Tuesday, 6 March 2018

Talk by Nick Watts of Vine Farm - February 2018

February's talk at the Louth Area Group of the Lincolnshire Wildlife Trust, was given by Nicholas Watts, MBE.  Nick has farmed at Vine House Farm, near Spalding, since 1964, where he has been one of those all to rare creatures, a farmer who is also a serious conservationist with a passion for wildlife. 

Many years ago Nick realised that key to maintaining a flourishing bird population on his land was their food supply and when visitors saw the abundance of birds around his farmyard where he had scattered grain and asked if they could buy some birdseed from him, Nick put two and two together and created a new direction for the farm business. A significant part of Vine Farm now revolves around the growing ans selling of grains and seeds for bird food.

Nick showed us how many of the changes in farming practice over the past half century have conspired to produce an environment much less favourable to many bird species. This area of the fenland is almost entirely devoted to arable crops, but decades ago mixed farming was the rule with most farms having some cattle, pigs and poultry, housed in old buildings that provided nest sites and opportunities for birds to reach grain stores and wet areas where insects could breed. Away from the farmyard, changing cropping patterns have meant less food and nesting opportunities in the fields. The use of agrochemicals, fungicides, herbicides, insecticides and growth regulators have conspired to produce an environment hostile to the whole food web on which all birds depend, but those that eat insects are particularly hard hit. Even many of the birds we see eating seeds on our feeders, need insects to feed to their young in the spring. There are some winners, the herbivorous wood pigeon and the magpie that lives off roadkill.

Nick demonstrated how, often quite simple, things he has done on his farm have had a big impact, yet have fitted into the farm's need to operate commercially. Subsidies through the Stewardship scheme have allowed wildflower strips to be planted around field margins. Skylark plots, uncultivated squares within cereal fields to allow safe nesting, may help the birds but provide the farm with an income slightly greater than the value of the crop foregone! Nick has had ancient brick barns repaired, for the benefit of nesting barn owls, with help from money from the wind-farm. He has built brick tower nest-boxes for owls and other birds and his numerous nest-boxes near a pond have had a phenomenal positive impact on the tree-sparrow population. Nick has influenced the drainage board to manage dyke banks in a way that is better for wildlife and is cheaper. A win-win!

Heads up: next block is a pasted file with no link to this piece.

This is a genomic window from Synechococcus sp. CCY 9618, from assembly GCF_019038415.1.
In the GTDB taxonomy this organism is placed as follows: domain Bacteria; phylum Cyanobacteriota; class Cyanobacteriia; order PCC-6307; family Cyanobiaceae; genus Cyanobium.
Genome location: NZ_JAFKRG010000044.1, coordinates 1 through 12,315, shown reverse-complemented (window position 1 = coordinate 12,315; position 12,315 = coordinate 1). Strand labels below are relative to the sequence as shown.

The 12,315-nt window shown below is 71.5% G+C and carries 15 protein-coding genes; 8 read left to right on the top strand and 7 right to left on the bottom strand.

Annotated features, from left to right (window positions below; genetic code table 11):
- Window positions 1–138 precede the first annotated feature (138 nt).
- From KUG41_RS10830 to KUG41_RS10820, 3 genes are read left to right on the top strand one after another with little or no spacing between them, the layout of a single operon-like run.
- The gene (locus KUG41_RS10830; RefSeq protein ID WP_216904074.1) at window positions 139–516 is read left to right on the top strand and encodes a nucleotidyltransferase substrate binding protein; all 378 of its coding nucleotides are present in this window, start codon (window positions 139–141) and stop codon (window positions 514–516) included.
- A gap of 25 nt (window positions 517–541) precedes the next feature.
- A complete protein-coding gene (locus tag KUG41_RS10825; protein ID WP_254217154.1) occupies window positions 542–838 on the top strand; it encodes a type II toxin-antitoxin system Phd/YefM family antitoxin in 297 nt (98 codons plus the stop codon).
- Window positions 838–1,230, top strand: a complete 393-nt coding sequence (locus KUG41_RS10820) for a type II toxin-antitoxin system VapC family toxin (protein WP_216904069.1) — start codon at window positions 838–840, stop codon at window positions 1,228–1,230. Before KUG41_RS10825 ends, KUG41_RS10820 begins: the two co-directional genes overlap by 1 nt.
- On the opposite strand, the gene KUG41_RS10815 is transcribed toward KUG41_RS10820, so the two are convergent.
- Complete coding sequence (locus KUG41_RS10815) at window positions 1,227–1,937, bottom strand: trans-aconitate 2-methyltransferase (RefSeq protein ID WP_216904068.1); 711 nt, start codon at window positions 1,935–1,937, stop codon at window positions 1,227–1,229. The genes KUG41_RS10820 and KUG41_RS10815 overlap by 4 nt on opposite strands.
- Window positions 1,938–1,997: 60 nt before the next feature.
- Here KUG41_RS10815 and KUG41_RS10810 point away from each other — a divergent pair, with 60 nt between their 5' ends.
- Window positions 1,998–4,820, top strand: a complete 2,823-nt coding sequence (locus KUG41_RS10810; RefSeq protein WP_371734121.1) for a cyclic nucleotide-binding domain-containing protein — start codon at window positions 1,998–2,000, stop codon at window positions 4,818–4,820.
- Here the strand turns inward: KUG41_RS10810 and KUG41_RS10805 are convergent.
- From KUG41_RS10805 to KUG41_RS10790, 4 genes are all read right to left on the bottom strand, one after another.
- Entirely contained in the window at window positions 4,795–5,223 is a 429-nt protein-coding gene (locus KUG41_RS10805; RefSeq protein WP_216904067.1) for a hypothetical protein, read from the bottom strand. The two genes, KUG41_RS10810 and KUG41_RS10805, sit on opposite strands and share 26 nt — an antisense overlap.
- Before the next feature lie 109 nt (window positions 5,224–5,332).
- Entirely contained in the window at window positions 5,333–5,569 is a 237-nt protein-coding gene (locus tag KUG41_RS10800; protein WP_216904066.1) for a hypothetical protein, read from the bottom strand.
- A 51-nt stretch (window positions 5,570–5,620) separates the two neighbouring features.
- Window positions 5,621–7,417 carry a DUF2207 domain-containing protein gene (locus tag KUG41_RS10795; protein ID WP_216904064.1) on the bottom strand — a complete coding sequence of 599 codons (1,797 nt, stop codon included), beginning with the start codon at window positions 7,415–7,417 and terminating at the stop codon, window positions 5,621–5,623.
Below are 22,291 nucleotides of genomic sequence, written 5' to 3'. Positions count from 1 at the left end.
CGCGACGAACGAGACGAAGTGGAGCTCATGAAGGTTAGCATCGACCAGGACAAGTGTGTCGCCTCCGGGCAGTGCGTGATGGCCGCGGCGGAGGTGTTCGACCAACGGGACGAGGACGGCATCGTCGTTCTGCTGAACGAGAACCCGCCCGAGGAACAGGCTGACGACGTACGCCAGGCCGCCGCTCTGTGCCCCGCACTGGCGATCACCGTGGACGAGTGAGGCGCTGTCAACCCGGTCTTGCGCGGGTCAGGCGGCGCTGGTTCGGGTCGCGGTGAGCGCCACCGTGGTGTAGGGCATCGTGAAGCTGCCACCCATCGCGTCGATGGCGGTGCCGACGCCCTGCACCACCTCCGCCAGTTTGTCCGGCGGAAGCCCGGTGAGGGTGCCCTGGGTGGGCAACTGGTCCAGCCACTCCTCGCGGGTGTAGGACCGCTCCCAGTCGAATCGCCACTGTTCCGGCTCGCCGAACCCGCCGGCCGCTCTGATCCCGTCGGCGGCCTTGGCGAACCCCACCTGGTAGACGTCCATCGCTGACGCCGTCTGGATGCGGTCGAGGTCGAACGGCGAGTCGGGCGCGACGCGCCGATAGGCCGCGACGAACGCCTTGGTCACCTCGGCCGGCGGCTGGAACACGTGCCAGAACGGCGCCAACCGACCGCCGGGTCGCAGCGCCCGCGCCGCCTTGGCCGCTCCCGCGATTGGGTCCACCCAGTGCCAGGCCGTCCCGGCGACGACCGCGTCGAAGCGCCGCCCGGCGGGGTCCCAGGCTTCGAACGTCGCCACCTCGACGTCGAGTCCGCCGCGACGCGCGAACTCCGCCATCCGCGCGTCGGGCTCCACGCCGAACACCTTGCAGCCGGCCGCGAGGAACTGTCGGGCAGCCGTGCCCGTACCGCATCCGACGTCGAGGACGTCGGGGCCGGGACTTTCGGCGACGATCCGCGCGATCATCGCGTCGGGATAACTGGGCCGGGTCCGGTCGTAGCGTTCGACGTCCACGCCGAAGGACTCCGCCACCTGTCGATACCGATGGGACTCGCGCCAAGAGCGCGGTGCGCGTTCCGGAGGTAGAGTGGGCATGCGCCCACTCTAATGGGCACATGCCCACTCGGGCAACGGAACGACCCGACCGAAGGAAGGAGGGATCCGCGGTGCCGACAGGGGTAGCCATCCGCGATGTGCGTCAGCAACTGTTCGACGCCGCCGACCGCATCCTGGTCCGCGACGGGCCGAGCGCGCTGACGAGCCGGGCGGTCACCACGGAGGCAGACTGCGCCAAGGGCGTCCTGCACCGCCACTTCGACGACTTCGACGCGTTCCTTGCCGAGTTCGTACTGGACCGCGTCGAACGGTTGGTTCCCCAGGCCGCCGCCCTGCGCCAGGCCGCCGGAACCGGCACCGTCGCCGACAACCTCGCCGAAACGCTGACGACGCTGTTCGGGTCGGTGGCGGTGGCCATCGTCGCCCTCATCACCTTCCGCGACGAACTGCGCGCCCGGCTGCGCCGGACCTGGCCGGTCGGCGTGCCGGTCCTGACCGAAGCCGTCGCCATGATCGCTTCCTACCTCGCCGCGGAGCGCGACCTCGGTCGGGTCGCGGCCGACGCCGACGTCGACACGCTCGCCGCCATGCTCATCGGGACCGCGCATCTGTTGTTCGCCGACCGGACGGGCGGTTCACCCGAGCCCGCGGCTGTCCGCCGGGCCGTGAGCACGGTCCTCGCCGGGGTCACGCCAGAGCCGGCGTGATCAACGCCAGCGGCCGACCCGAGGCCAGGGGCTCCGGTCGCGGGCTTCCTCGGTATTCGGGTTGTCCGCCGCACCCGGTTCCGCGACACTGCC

Of course buying bird seed helps the business, but Nick's case that improving the food supply is key to maintaining flourishing bird populations is unanswerable.  Asked whether he was optimistic about the future, Nick pointed out that, whatever their views, only a very small proportion of the country's population actively engage in conservation work, and farmers are no different. The vast majority of farms are not operated in a way that prioritises wildlife, so he is pessimistic about future prospects.

Vine House Farm has a wonderfully informative website. If you are not shopping, skip past the opportunities to buy the bird food and read about the history of the farm, what has been done to enhance the habitats and learn about how large scale cereal farming on a commercial fenland farm can operate alongside a thriving bird population.

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